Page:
WSIfSM iireelplanr bjrparty .1- .1- 7,! r XH BEE DOUj&SS PeiSfij : 1 VS -1 -1 t 5,- 5,- -: -: -" f v- v- 5T il "1 ;" i TEIWIS. TiiKtKlJoxtAM pr annura--dne annura--dne annura--dne annura--dne half in aavaner . ;Tho! who Jo not, either t the time of ioWnhin? i; it nhequentlyi jri notice of their wish to hae be PTr; ;ditcont(nued.at ifi e piratlonlof th year, will be presumed asuesinn; iU conUnuance until couniermanaeu. r - - s Not exceeJhi lijctetn Kitet, will be inserted ;f Are fr Dollar j and twenty-five twenty-five twenty-five cents fof eah 'rabseaaent publication: those of greater lentth, in proportion If the number of hisertioftale ot narked on them, Uiey wui oe roniuiueu uom w- w- ? Jered out, and charged accordingly. - . "?vco!iiiainricATi6ivr FOR TOE REGISTER. 4-' 4-' 4-' Tlie mountains of Carolina The toungr Michaux, on hit waj frhm the Valley of the Mississippi, in the pall of 1 802, Twssetl ; through" the counties of Yancjr "and- "and- Bafkei and in-the in-the in-the small pTo? Jume, con tanning an account of his travels, that wa p4bli$bed soon after.his retui to Paris, the opinion ! is ex pressed, - that in these 'copntie, the Alleghany Mouutairis attain their fgeatest elevation. He".nen tions, in evidence fjthatthls belie! is fill founded, that his father found trees pml plants growing upon thenwhichJhe' did not meet wiihagam before reaching Ca- Ca- ; The GeoTogy t)f these conte has some j pecirliarifcatores. They were visited dur-ing dur-ing dur-ing the last Su mmer, for the pu rpose of tracing the boundaries of their rock forr maiions. and alon with other collateral objects, pVovisi on , was' .'mad e for measuring measuring the heights of their principal Moun tains, with their bearings and distances frm each otherr Some gentlemen in he West,'' who expressed an interest in jlhe subject were promised an account of the results; j and they are Communicated with some explanatory- explanatory- remarkst to the Register, Register, in the beliefthat they will: not be without interest for persons living in other parts of the State. - , - - 'j. It is well known thatthe Mercury j in the tube of the Barometer 4 continually 6cilating, especially in the high latitudes; latitudes; so that vc cannot, from a si,rle observation of tts height, infer the elevation elevation of any place above the level of th? sea. But i DAViLife found fronr a compairisprjof the Meteorological. Registers, kept wth great care for a series" of years in difTer-ent difTer-ent difTer-ent pats of Europe, that the changes are simultaneous and MmilarJn, place ctlij-sidrably ctlij-sidrably ctlij-sidrably reinoterom each other. j One-Barometer One-Barometer One-Barometer was therefore stationed at Mirgantpn, odaf record iept of its movements by Mr. Pearson of that place. This Served as a standiJrd.. The obser vations made at the same time (nearly,; Upon the tops of the Mountains and at Morganton,;furnished lhe data for calculating calculating their elevations abflVe that village, and the mean of ten observations, on successive successive days gave what is-probably is-probably is-probably a near approximation to the height of Mor- Mor- ganton above the .'level, of the Sea 968 feef. :- :- Deducting fnm this the descent to the bed of the Catawba, there remains only about 800 feet offall . between the turn leaning over; Minviiie anu. ioe oca. This will not be regarded as' ar extra va- va- gant estimate by those who are acquaint ed with this stream, and pv sucn as nave had no experience in investigations of this kind, it will be condemned as falling far below the truthv v , - J . North of the point where the James River leaves the Mountains, the first high riifge of the Alleghanies is called the Blue llMge. In Nprth-Garllina, Nprth-Garllina, Nprth-Garllina, thisiaihe is appli&d to the? range that ;'separates the Eastern and Western waters. : This is commonly the firsthighIountain,but not always. The Table Mountain ,which forms so fine and striking to feature in the sce nery about MoFgantoD,m not a part of the Blue Ridgey butalsr or outlier. It seems, when seen fronv Morganton, - to be a round tower; rising-perpendicu- rising-perpendicu- rising-perpendicu- rising-perpendicu- larlv from, the summit of the first range of the Alleghanies Vlt isin fact, a nar row ridgf. afTordiit ft :rcry fine prospect ol the jertile taUef ot the; Catawba and its. tributaries on the South-east South-east South-east and Eaxt and. of nature in her wildest drefs where the" .Linville ptHars o,ver the rocks along a deep ravine, wholly untenanted and snciurtivaled, and xf a vast extent of Molintaiii peaks and ranges on the North tastw Its lop 2,453 teet above MorT canton, and a little more than 15 miles distant iha right tine. - - The OrandfaiherV 17, miles from the Tableland 28 from Morganton lias hi-' hi-' hi-' therto beeirgeuerailppoaettthe Jigh est Mountain in North Carolmau 'Bill it Is found that;Abeipg jdiflScult jf access" nd enveloping himself itt raysteryit i4s nanneneu 10 mm. as n ww uov in frequently to mm, piaiembrrie t ing circumstances; that he hareh reputation to which , he, is bytio means titled. .The best j point of jle r ascending the Grandfather Ja the Clobe. settlement fiear the head of Johii'i RUer, where the travelterwill njutti p'asant home in a beautiful vallejrand aUWs Riddle's, 1,600 feet above, on Re side of the Mountairi. a faithful ahd lntcHient jjuide Frorthedistance aniJ i will nr as my mentis ami quonla nupiis, Messrs. VJL.iauuAN ami uosko; ugh can testify. person inexpe- inexpe- ricnceil in travellinsi; on tqotlJto visit the rnp and f retra g:iThe iummit is 4,588 v " am c A r K M t yve ma v notice here, an error tn the Ac.t of the Legislature establishing Yan- Yan- cy Countf and ass igning its boundaries. It ;is said, that thel shall with he Tennessee . line theCounty"of Ashe : thence with the lineof saU! County to the Grand mot hi r Mountain", i&c. It is here supposed hat the Grandmother is'-eithpr is'-eithpr is'-eithpr ieanwMontaih with the Grard father, br cniitin aUonfo'f i t, a n d trii the Ashe line,5 whereas he is 3 or 4 miles distant fromj bot hljShe sitshumbly snn submissively at the feet ol her vne-rable vne-rable vne-rable soouse. with the! ilittle Grandson oelweena; pattern to,ajf good dames in the country belr Frm the fact that Her head is crowne J with the balsam fir (jnq very certain sigh) she may probably have anlevation:of 2,600 feet. ;If there should seem to be any thing to warrant a suspicion of a want , of 'affection Jn this worthy couple, in he distance at which they have located jhemselves from each oher9 their great bulk should not, whilst we are forming bur' judgment, be neglected.'. neglected.'. f:v -t!!: -t!!: ' v 1 jThe Roan Mounjfain is 15 miles from the; Grandfather, "jmd S5. N. W. from Mor2antrjw,lyingdiectlfepyer,or beyond, thelHawksbill. It rouehes the Tennessee line, but the highest peaks are in North- North- Carolina. This is the easiest of access, the most beautiful,' and twill best repay the labor of ascending it;j of all our high Mountains. By one of my friends, the preference is eiveri to toii Yellow, which is in fact a continuation the Roan, on account of the symrnetry: 6f its form ; but it is considerably lower. ;3! Wih the ex-ception ex-ception ex-ception pf a body f rocks looking like i ne ruins or an om vpsiie,Tiear i ooum-western ooum-western ooum-western extremity, the 'op of the Roan may be described as a vast meadow, with out a tree to obstrvct the prospect ; where a personlmay mount his horse and gallop for a mile or two,,witii Carolina at his feet on one side, and Tennessee on, the other, and a green ocean )f Mountains raised inko tremendous billiows jimmediat'ly a- a- bout him. It is the Elysium of a Southern Southern botanists a number of plants are found growing in thiscoldj&huinJ(d atmosphere. which are not seen again tilt we have gone some hundreds of nines f farther north. It is the pasture ground for the young horses of the! whole countrjnaboufit, during the Summer. We found the Strawberry here in the greatest abundance and of the finest quality, in regard to ioth size and flavor, on the SOth of July. The elevation of thisMduntain was tjwee iakeri; on the 2d and Oth Julywitlrajdifierence of 28 Tf et -in -in the resultj-5,042 resultj-5,042 resultj-5,042 and 5,070 above Morganton. Of hese measurements, the latter was made with the greatest care and in the most favorable; Weather. The height assigned to the other. Mountains ws "also rudely verlified; from this, by means of a. water level. , S ; - - The Black Mountain, lying mostly in Yancy, but forming through a palrt of its coutse the boundary between Yaucy and Buncombe, is a; long jridge at a medium distance of about 50 miles from Morgan-ton. Morgan-ton. Morgan-ton. It. has some Peaks of greater eleva tion than any point that has hitherto been measured in North -America. -America. East of the Rock v Mountains, and is i believed to be the highest Mountain in thief Of States. It is a matter pi consuigiapie oimcuuy, in the case of aiong ridge 4ike this, that swells here and theie into s. knob two or three hundred feet higher Jtlian its neigh- neigh- bors; to ascertain which it is that overtops the rest, iroin our luaoiiuy howl much of the apparent to determine elevation of inpJ amonkt a number, is due to its near nesgjci how much to Jjeighti the Black Mountain cost nearly a week's fabor in D T. T v fixing upon the Peak to bei measured and the measurement. We asce ruled brst trie j ta n IT1 1 n)irpir thpr! road! leading from Morganton to Burnsyilte, and found it 92 feet Ibwer . than the. iRoan, with Peaks considerably more eteVated farther South. Yeatea wnoD, Deiween me waters oi va nev River and lvey, va9 next represent ed asiover-topping asiover-topping asiover-topping every thing in that part c-phe c-phe c-phe country. iThough higher than the Gcahdmherit prdyetl p. be consi-derahl consi-derahl consi-derahl v MoivVrthlinthe Rbaii, but from its so inmit we had a fineviev? , of the Black ; Mountain Hidge sweeping ; round in assort of iircteV atl th drsianee1of,8 or id miles ahd'were ablf to distinguish the hiffheit KnobTwo iwere1 1 very nearly eq uall ba t the one: at thei head of the ridge betweeii the Worlli anu Miuuie torxs oi Cane River, was final lyxed ppon as the hikhestiff 6rt ; itsltoniHe Barometer stood at 2307"; inches and j it has an e- e- legation of 5, 508 feet abovefjMorganton or 6,476 above thb level pf the Sea: , .., . x tie. mean eic;vauii ii.' aaHty r.vuvj above'Bu'rke, is ibout lOd feet j isp that it iljabout SOO'abiieiitWfeveljof. the Sea Tie Forftof Toe iUvm rreariTHo-mas rreariTHo-mas rreariTHo-mas YpuiiQrsVviai j 1,632 above Morgatitdnlf l the'Blue Ridge froiit TljIrke Cove Creek thSGapia:l,66;teet;a iorithe akpfcopaNso ing heiglitaare p v.ep. Tha'- Tha'- rii tre are copied troni WorceaterV Gaxetteeri " Mount -Washington -Washington in New Hampshire,; ::.hUbertoaciuote4 the highest Mountain Mountain Jn the p, ,8tate--highest ,8tate--highest ,8tate--highest ,8tate--highest Pak ; . Maftsfield Mouitain yermont, ' t Saddle f ount&in Massachusetta, r Round Top - highest of the Catskius, . Peaks of Otter-Virgifiia, Otter-Virgifiia, Otter-Virgifiia, -Tabie -Tabie Mouutaih--Burke Mouutaih--Burke Mouutaih--Burke Mouutaih--Burke j N. Carolina, .GUaodfauior, - . '; iyetesV Krioh, ; Black, at Thomas Yoang'a, 1 Highest Peak of the Black, ,6,24 r 4,279 4,000 3.804 3955 3.42 n 5,895 6,946 6XQ9 y 6,476 There are lother high Mounfa ins at ho 7great distance from those' that were m ea s u red; . as', the Bald Mountai n in the Western partt af Yancy and the While Top in yirglnja'i which are nearly if not quite, as high laV the (loan. In the Soyth-eastern Soyth-eastern Soyth-eastern part of Hay wood county, naV the South-Carbiina South-Carbiina South-Carbiina line, there is a'tremend ous - pilei, and between 'the counties of Haywood and Macon and the State pf Tennessee, the jUnikee Mountain 'swells to a great eljevation. Btit' these apfear to the eve tr be lower thanl the -Black. -Black. . ; As, the Western Mbuiitairis, now (hat theirrrespectability in regard to height and interest is ascertained, are liki'ly to attract an occasional visiter from below the Ridge, and perhans from the neigh-1 neigh-1 neigh-1 borhnod of the ! Coast,- Coast,- a few directions answering' the purpose of a " Guide to the Mountains,',' are added. ' The Pilot has not infrequently been the Ultima flntlh or rather the Columna Her-culb, Her-culb, Her-culb, : by whh the excursions of such as have travelled heretofore in search of Mountain scenery have been limited. It is a remarkable mountain, but after hav ing been for a time amon&rst the giant- giant- of he VY'esr, one cannot help feeling some contempt; for the Pilot as he passes it on us return. ;Its height is just about that of the low-gaps low-gaps low-gaps in the Blue Ridge. By such as would see mere of the Mnun- Mnun- ains, the first point to be reached is Mor gantor). From this place the Table Moun tain i frequently visited : "h easy of acv cess, ana will nardlv be nedected bv a- a- uy on who is in' search of beautiful and romantic yiews and prospects. The Falls of Linville are riot far distant from the Table; and though not at present a place o oe visited by the sotier, will repay one of the harder sex for the fatigue of'find ing his wav -by -by a : rough road over the . : I t 'II. n e - riuges, ,io Linvine i-ove i-ove i-ove ; or ciamoering he yet rougher hills that still intervene between him and the object of his travel. and of jwading the river two or three hundred hundred yards for the purpose of reaching he finest point of view. It is perhaps the wildest and most picturesque scene in North-Carolina, North-Carolina, North-Carolina, with a splendid de-scription de-scription de-scription of which, if we had room, t leisure, leisure, and the inclination, we niisht em bellish this communication to the Regis- Regis- er. But he is a churl that will insist Upon plucking all the flowers that adorn his path, and not leave a pink or rose for those who are to come aRer him Pasing ay flic Old Fields of Toe, and the Forge, where Iron little (inferior to the best, if t be not absolutely the best made in the United States,; is manufactured, he may reach the summit of thek Roan by this route, over the top of the. Yellow. His are and accommodation ill not however lie of the best, and although the Poet de clares that : j A Summer,rii.?ht in green-wood green-wood green-wood spent, t Were, but to-oaon-ow to-oaon-ow to-oaon-ow to-oaon-ow to-oaon-ow merriment, we think a good house and comfortable bed verjr much! to be preferred. The other route is by the way of the Pleasant Gardens and Turkey Cove, or (if the Burke County Coo rt wll have the road a dots' Mc Kinney's put,in repair) over. Linville Mountain to Cagje Creek. where he will find himse f m t15 Baker nd and' worthy settlement, amongst a k people. a Fronr thisi place if there be la- la- dies in 'the com pa ny, they may ride wi th out danger or much fatigbe, quite-.' quite-.' quite-.' to the top ot the Roan a distance of 4 or 5 miles. .. :.!.,; It is most, desirable to have a clear day for the excursion, and it is worth. waiting for, if our visit happen to be .made at a time when the Mountains jare wrapped in clouds. I Such a condition of things is by no means j improbablet: The Rain falling falling annually about the head of Toe River may be estimated at oouble of that de-. de-. de-. scending upon the same area, below; the noge ana at some atstance irom n. ic wasvpart of our scheme-to scheme-to scheme-to collect materi als for giving'grieater" precision and accu racy to the Map or, this part or the htate, nor" was it through, a Want" bf ieat or faith- faith- ful labor (if; requires very little of either knowledge or skill) tlut we lailedv; but during the whofe ternj of dour, sta.abnut the Mountainsvtherewerp but two days that theyf had not cloudrestin"; upon them, a large part ot the time j Bute even - under such Circumstances, theretis no want of objects of attention Often, especially in1 the mornings the Mountainsl liftitheir head ntp a serene sky abovea sea, of mist aind cloud 'that inlles their sides. vJTenay be afiscnd-edhenUf afiscnd-edhenUf afiscnd-edhenUf Ifbliit other object, for the sake of the prospect which awakened the slums bermg lire in iiieposorttoijBEArriE, ano inspired one. of the finest passages in the llndft the craciuTha loM to climb v J When ail ill xniattha world betw waa lost What dreulful piasjjra f there; to ataod sublime, f Like shipwreck d irnarmer on deeart cosjt, AnJt viaw th anoriaea waata of vku test In Uniowa lengthening to the horizon: Tound,. .. 1 "Now scoop'dittgujff with niouittins now eni-4 eni-4 eni-4 4L:; brtss'd,' sftV; A -i -i - I -';.. -';.. --'4 --'4 --'4 .:.- .:.- ' And ht ar tha voice of mirth and song rebound"; : Flocks, har k, and waterfalls along the4 hoar prp- prp- ..... .. &nnd,'jr.;';;? 'i'.. .' Or; v iihbdt going above, the ctouds, he mavfinll in the streams below, an hum bier but not less agreeable amusement; in ithel capture ohe speckled Trjiut with which' they abound; ?. If is a luxuiy to feel hxt bite ; he takes hold with such earnest earnest pi s, ieal anl hearty good-wilt good-wilt good-wilt and thid Jdxury is- is- exchanged for another not less alluring when after. having ben prepared prepared by thecunrring haud of a coniely hie-iand' hie-iand' hie-iand' maiden. the bite'riH bij$nlnkfiik. turn. SeH)oiighty?sCaiinetof NIr.Hist.vol. 1. p.145-9.3 p.145-9.3 p.145-9.3 Gf instead of ihe Trout, he may catch the amiable quadruped with the finany names that is associated with hinil (called in Yancy the Crocmlile or Wafer Puppy) who is not found except in the tributaries of the' Ohio, and, we believe, believe, is confined to the clear cool streams that flow down the Western declivitii! of the Alleghanies cook him and shew the Yancy people that the dislike 'generally 'generally entertained for him is a prejudice, and that he is in facf excellent eatings The roughness of the sides and top of e Black Mountain is likely to prevent his being -"often ascended from motives of curiosity and pleasure. A route, very much better than that pursued by jus. is not likely to be discovered, .and that pan hi accomplished only on foot j and for between one and, two miles, it is thro thick laurels and along a :"bear trail. What these are, must jbe learned by experience, as' description' alone will not convey an accurate idea of them to the mind of a lowlantfer. The laurels are so closely et, and their strong branches' so interwoven, interwoven, that a path cannot be forced by pushing them aside ; and the hunters have no method of advancing, when they happen happen to fall in with the worst of them, but hat 'of crawling. along their tops. The Bearinvpassing up and down the Mountain, Mountain, finds it wisest to keep the ridges, and trampling down the young laurels as hey spring up, breaking the limbs from the old ones and pushing them aside, he forms at last a sorVof burrow above ground, through this bed of vegetation, along which he passes without difficulty. This is a hear trail ; which though an excellent kind of turnpike probably in the view of the animaLthat formed it, is much less highly approved by the two-legged two-legged two-legged aniroa who tgies it after him, and who submits with s'bme degree of shame and indignation indignation t4the fashion of the place in "regard to the? attitude he assumes as he travels up and down the mountain. From such an expedition, 4ie is likely to return, tho-roUghly tho-roUghly tho-roUghly fatigLied at night. The top is covered covered with the Balsam Fir, from the. dark and sombre shade of whose foliage it doubt Te-s Te-s Te-s received, the name of the Black Mountain. The growth "hi" the tree is such iitt these high summits, that it is e.a- e.a- sy to climb to the ton and taking hohl of tne hijiest branch look abroad upon the prospect. ' At1 the time of our visit, the Mountain wasenveloped in mist, which prevented ourjseeing more than a couple of hundred yaihls, and we were so uncom fortable from cjold; that gome of the company company urged a return with the least possible possible delay, and this when it was clear wea-ther, wea-ther, wea-ther, at a small distance below the ridge and the; Thermometer at 80. Theftemperature of a few Wells and Spring is subjoined. The finest iced water isa vapid? drink, in comparison with the pure element that gushes from the sides or tnese western Mountains. Wells on Chapel-Hill, Chapel-Hill, Chapel-Hill, Oct. 17, Well in Lincolnton, July.6, Morganton, July 16, Spring! Keller's Field, : J Daniel Moore's Globe Battlement . s James Riddle's, 59 61 58 58 57 54 p f Near the top of the Grandfather , I Ascent of the Roan, 53 S2 u f I North side of the; Black Mountain, 50 I Another, same Mountain, . 43 Politics of the Ifcay.' EVENTS AT NASH VI LLE. Judge White has been tmammoush e- e- fected Senator as the reader 4 knows, -not- -not- -not- wiinsianunAnairresiueni jacfcsoo en-tered en-tered en-tered the neld'against him in person, and condescended to circulate,' under the pri vilege which the Constitutibn conferred qn the Presidential officebr patriotic, not malevolent purposes, the base slanders, coined by his Kitchen counsellors. V Gen. Jacksotf has not only been foiled in his yin- dictivevand arbitrary attempt to overthrow Judge White in his confidence of Tennes see, but is .placed by the failure in . the most humiliattngv ror; President of the S. inthe mostltiegraVlingjattitude. fHe has not merely faileit'to overthrow Judge V hi te bu it he has mos t si b al I y lo wered himself in the goodi)Jfinions oftsewfiose good opto loTTs hy may be supposed to value the most-the., most-the., most-the., people ot nis own Stated Hif woirst" enemy coultt not ask to huve lhis enmity indulged by seeing him placed -in -in a more n.ortifyipg aocph temptioie position it i aiwajs.rKHcu-tnita. aiwajs.rKHcu-tnita. i tn Wt ntit fnr wiml.'' and cotne -home -home shom.w ) Gan. Jackson undertcirt pleuitudapfhi cwelt xd I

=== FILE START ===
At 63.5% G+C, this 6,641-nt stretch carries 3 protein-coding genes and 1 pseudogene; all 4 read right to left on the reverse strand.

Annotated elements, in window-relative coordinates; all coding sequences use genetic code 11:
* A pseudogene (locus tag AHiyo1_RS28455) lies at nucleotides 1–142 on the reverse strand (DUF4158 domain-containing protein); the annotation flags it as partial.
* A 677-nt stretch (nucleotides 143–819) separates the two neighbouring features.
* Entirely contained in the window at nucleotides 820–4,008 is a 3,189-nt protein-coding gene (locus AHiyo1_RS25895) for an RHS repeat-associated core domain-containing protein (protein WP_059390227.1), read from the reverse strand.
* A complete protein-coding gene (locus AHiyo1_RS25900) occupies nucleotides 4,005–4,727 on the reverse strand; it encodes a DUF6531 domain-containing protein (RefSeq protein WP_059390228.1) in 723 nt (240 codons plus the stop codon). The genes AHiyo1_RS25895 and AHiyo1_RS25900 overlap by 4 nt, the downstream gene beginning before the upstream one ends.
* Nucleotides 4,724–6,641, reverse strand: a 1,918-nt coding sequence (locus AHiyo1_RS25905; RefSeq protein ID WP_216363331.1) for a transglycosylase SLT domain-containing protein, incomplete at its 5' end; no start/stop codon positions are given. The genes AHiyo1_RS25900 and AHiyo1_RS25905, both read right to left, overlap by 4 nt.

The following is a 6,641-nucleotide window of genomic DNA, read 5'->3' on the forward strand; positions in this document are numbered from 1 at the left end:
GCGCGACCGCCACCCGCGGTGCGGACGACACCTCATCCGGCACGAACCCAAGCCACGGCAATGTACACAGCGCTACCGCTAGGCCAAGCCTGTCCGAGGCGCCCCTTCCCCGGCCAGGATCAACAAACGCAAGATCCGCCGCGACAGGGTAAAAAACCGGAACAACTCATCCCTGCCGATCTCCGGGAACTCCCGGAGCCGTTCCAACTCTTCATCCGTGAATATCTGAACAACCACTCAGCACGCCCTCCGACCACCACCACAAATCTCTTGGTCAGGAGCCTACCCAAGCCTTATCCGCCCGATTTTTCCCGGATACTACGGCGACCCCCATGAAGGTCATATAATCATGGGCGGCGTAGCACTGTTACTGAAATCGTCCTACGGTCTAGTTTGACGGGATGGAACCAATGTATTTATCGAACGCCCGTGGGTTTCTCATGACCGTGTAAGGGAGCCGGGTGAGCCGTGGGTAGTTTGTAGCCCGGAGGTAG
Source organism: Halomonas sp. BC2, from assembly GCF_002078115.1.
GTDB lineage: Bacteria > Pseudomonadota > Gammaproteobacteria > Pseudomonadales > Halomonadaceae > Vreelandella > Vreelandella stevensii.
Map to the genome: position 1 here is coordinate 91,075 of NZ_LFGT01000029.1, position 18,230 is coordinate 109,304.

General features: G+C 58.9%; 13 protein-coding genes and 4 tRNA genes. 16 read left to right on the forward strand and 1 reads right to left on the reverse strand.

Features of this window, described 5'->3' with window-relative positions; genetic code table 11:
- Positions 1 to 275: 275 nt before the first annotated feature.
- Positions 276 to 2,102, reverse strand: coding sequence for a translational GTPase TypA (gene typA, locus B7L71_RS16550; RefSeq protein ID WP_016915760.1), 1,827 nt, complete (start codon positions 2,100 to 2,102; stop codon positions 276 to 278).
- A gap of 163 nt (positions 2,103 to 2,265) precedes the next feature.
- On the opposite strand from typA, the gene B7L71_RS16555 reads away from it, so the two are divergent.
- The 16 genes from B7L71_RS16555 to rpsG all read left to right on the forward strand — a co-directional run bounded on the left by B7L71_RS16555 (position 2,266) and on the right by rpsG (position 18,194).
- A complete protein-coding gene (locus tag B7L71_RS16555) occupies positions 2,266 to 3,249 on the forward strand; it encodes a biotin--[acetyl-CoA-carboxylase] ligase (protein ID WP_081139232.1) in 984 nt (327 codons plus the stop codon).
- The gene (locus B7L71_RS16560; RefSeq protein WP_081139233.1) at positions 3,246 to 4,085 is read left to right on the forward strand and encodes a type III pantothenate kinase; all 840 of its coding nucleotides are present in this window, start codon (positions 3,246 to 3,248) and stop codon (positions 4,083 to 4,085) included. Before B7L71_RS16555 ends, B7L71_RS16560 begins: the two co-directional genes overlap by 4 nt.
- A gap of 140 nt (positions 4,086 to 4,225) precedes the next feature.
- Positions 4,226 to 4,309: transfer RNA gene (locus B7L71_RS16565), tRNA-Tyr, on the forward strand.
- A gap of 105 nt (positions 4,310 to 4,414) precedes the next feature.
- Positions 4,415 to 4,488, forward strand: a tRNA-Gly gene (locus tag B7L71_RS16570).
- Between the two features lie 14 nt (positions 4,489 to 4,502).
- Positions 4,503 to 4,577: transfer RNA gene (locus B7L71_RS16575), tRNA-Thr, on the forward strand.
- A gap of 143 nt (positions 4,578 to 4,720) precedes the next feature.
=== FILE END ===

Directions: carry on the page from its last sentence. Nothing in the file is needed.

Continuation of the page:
Clipped from Weekly Raleigh Register03 Nov 1835, TuePage 1

Weekly Raleigh Register (Raleigh, North Carolina)03 Nov 1835, TuePage 1
lessonsilearnedonhigh Member Photo
  • Elisha Mitchell 1835 report asserting NC has highest mountains in the US

    lessonsilearnedonhigh – 17 Feb 2017

Want to comment on this Clipping? Sign up for a free account, or sign in